Hell-Dunkel January 9, 2007Posted by BiB in Uncategorized.
Darlings (in Berlin, unless the world is linked in more intricate ways than I realised), did anyone else have their power cut yesterday? I was sitting playing on my laptop and all of a sudden its screen went dimmer and all the lights went out – you get that with power-cuts – but I didn’t think it was anything unusual and just assumed the Russian had turned the electricity off because he felt like drilling a random hole in the wall. But then I heard inquisitive and mystified fiddling with the fuse-box and then I could hear the shuffling indignation of the whole street with the smacking of lips and sighing of sighs.
And it was, initially, lovely. When I was a slip of a thing in London, we had power-cuts all the time. I can’t remember if it was anything to do with the miners’ strike, my parents not paying the bill or just England being the third world. And it was bliss. And we never had any candles. Or a torch. So I can’t remember what we used to do. Peer at each other a lot and tell stories, no doubt. But that was in the days before the candle revolution, and now surely no good home is ever to be found without at least 4000 spare candles (or at least those little tea-lights) and the Russian was soon depositing candles at vantage points around our powerless abode.
Our street was beautifully quiet. It was the closest I’ve got to the Sahara. I remembered a conversation I’d had with an American gent in Paris who’d travelled to all sorts of queer places – I think it was Honduras. Or maybe Portugal – where there was no electricity in the evening and it was all darkness and peace (apart from the blood-curdling screams of people being murdered left, right and centre. But APART from that…). I went out to enjoy the silence on the balcony but then had to hurry back in as all the neighbours had had the same idea and I was worried I might have to engage with one or more of them in conversation. “Well, what a thing!” I thought to myself. “Isn’t this lovely! Who needs electricity after all!” And then I quite fancied surfing the net, but couldn’t. And fancied a cup of tea. But couldn’t. And then I worried that the chicken and the beef in the fridge would go off if this lasted much longer. And then worried that life must have been awfully dark and unhealthy whenever it was that electricity hadn’t been invented by – 1963, I think – and was grateful for mankind’s recent resourcefulness.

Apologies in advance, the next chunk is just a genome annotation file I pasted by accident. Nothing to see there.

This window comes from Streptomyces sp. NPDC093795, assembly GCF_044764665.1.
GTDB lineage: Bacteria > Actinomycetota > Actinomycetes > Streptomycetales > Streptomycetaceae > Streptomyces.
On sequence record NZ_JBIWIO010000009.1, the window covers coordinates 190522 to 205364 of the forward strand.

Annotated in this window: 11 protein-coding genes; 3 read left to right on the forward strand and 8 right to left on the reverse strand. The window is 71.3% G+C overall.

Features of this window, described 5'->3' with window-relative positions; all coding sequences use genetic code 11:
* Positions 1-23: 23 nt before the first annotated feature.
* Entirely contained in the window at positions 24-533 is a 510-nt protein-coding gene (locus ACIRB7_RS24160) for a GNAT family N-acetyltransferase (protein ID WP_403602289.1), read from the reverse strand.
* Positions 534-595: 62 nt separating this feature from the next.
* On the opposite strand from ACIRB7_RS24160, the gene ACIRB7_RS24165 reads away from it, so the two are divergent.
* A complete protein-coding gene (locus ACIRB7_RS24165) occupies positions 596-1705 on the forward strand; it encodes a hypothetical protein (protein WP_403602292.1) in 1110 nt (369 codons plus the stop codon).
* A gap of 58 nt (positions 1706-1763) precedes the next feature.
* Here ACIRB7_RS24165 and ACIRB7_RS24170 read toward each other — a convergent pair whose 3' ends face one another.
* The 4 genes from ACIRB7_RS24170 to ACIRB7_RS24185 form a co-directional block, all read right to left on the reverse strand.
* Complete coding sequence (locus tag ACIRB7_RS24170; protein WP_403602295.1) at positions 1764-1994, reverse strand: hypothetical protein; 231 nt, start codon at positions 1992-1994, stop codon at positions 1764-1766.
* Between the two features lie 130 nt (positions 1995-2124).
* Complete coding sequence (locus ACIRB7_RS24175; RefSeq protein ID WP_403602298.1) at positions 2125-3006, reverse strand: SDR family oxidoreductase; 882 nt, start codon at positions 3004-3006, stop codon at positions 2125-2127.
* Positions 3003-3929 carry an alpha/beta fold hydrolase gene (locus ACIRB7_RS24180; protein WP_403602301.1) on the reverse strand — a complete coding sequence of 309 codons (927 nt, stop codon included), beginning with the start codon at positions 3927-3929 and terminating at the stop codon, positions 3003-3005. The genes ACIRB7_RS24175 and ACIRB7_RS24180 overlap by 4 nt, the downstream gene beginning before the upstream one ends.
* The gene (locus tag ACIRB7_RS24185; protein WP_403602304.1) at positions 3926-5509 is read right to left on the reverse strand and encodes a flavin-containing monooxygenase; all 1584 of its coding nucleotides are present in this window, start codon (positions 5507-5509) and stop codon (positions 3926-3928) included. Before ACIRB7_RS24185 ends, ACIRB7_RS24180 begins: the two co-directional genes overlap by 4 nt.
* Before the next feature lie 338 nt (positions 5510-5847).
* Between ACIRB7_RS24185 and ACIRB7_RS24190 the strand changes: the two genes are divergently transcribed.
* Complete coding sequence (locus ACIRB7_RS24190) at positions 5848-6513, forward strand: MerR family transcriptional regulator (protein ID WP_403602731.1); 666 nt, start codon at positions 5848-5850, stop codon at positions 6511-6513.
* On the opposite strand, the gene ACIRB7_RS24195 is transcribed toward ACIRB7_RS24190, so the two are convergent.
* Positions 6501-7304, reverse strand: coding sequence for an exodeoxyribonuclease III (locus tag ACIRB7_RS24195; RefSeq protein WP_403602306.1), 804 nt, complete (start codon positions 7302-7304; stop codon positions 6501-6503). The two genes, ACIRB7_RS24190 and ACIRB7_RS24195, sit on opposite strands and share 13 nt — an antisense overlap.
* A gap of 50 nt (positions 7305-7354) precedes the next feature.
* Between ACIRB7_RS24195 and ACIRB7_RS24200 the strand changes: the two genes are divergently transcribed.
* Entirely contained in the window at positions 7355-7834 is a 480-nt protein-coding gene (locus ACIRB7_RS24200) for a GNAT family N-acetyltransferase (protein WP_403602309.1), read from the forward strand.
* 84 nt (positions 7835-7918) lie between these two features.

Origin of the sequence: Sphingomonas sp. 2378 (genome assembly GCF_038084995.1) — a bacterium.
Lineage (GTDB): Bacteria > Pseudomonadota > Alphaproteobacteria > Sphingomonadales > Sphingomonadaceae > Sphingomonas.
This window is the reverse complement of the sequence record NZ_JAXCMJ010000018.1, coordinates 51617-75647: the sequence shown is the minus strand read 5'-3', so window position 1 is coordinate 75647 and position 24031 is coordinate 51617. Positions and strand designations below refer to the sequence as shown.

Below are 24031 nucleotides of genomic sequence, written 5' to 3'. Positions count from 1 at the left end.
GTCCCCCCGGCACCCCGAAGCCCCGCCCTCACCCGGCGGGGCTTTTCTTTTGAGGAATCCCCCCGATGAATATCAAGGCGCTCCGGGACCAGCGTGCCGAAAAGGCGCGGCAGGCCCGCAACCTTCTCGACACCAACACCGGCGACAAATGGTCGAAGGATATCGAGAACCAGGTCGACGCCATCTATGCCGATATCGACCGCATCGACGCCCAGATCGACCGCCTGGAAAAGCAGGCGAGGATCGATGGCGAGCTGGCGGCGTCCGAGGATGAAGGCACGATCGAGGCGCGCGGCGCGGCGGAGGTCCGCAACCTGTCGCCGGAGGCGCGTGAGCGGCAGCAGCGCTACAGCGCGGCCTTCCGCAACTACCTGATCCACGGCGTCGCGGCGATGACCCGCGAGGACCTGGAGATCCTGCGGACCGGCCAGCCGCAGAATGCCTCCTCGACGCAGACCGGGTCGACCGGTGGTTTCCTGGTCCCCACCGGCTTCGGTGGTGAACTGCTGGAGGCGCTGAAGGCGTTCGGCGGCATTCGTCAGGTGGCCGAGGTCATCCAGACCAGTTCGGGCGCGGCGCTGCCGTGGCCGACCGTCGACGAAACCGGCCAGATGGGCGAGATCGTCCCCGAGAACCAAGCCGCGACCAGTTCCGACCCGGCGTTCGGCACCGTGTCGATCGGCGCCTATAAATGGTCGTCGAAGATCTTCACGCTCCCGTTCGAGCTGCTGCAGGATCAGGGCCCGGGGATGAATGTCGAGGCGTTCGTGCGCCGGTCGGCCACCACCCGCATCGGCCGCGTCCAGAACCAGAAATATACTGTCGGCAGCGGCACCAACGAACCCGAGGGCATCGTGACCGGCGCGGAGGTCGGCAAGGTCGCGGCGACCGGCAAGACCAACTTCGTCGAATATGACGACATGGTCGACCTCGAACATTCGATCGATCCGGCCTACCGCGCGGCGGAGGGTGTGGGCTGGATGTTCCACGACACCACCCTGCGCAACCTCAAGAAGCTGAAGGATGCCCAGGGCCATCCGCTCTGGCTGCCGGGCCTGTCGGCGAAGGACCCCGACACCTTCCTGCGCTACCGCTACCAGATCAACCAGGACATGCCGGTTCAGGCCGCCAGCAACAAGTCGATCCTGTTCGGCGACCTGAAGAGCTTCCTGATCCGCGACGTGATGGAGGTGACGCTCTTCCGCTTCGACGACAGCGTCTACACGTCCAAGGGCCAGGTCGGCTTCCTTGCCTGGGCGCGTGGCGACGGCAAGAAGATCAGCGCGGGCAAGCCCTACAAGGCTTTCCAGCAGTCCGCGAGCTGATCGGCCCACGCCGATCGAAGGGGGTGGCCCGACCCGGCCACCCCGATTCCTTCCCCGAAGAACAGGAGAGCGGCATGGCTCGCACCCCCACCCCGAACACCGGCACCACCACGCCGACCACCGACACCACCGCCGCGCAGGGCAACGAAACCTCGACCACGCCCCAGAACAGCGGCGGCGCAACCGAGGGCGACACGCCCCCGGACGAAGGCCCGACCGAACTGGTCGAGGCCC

“Hm, so what to do now?” I wondered, the novelty having worn off after about seven minutes. By rights I probably ought to have tried to negotiate a bit of the other with the Russian. But then my body tricked me into thinking it was the middle of the night with all the darkness and silence – admittedly our street is normally dark and silent by about 8pm anyway – so I curled up with my duvet for the night. I jolted awake when all the things whirred back into life at some point later. And sleepily turned them back off when I realised it had the cheek to be after 10.
Naturally I fished out the typewriter and have typed my Reklamation-letter ready for the first post this morning.